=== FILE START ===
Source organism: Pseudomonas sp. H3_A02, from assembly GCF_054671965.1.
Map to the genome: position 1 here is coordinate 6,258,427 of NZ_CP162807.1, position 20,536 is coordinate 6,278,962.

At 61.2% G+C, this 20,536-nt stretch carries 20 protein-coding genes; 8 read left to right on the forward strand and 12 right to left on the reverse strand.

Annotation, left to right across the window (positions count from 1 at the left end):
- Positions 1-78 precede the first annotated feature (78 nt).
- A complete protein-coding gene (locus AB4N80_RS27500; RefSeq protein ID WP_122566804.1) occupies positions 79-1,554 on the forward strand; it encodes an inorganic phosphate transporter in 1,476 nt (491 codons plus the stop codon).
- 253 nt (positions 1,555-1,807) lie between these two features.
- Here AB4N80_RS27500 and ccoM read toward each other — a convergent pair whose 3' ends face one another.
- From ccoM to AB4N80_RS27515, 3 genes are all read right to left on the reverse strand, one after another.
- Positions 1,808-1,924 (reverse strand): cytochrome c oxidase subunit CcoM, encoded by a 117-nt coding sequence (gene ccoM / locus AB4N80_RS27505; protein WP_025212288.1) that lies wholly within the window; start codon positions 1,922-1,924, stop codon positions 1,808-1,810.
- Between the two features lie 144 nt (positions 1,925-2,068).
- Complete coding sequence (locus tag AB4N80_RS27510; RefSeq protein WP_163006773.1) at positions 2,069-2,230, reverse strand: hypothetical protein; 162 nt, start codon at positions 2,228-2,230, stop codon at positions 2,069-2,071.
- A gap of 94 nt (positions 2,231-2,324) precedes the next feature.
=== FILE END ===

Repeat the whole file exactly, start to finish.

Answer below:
Source organism: Pseudomonas sp. H3_A02, from assembly GCF_054671965.1.
Map to the genome: position 1 here is coordinate 6,258,427 of NZ_CP162807.1, position 20,536 is coordinate 6,278,962.

At 61.2% G+C, this 20,536-nt stretch carries 20 protein-coding genes; 8 read left to right on the forward strand and 12 right to left on the reverse strand.

Annotation, left to right across the window (positions count from 1 at the left end):
- Positions 1-78 precede the first annotated feature (78 nt).
- A complete protein-coding gene (locus AB4N80_RS27500; RefSeq protein ID WP_122566804.1) occupies positions 79-1,554 on the forward strand; it encodes an inorganic phosphate transporter in 1,476 nt (491 codons plus the stop codon).
- 253 nt (positions 1,555-1,807) lie between these two features.
- Here AB4N80_RS27500 and ccoM read toward each other — a convergent pair whose 3' ends face one another.
- From ccoM to AB4N80_RS27515, 3 genes are all read right to left on the reverse strand, one after another.
- Positions 1,808-1,924 (reverse strand): cytochrome c oxidase subunit CcoM, encoded by a 117-nt coding sequence (gene ccoM / locus AB4N80_RS27505; protein WP_025212288.1) that lies wholly within the window; start codon positions 1,922-1,924, stop codon positions 1,808-1,810.
- Between the two features lie 144 nt (positions 1,925-2,068).
- Complete coding sequence (locus tag AB4N80_RS27510; RefSeq protein WP_163006773.1) at positions 2,069-2,230, reverse strand: hypothetical protein; 162 nt, start codon at positions 2,228-2,230, stop codon at positions 2,069-2,071.
- A gap of 94 nt (positions 2,231-2,324) precedes the next feature.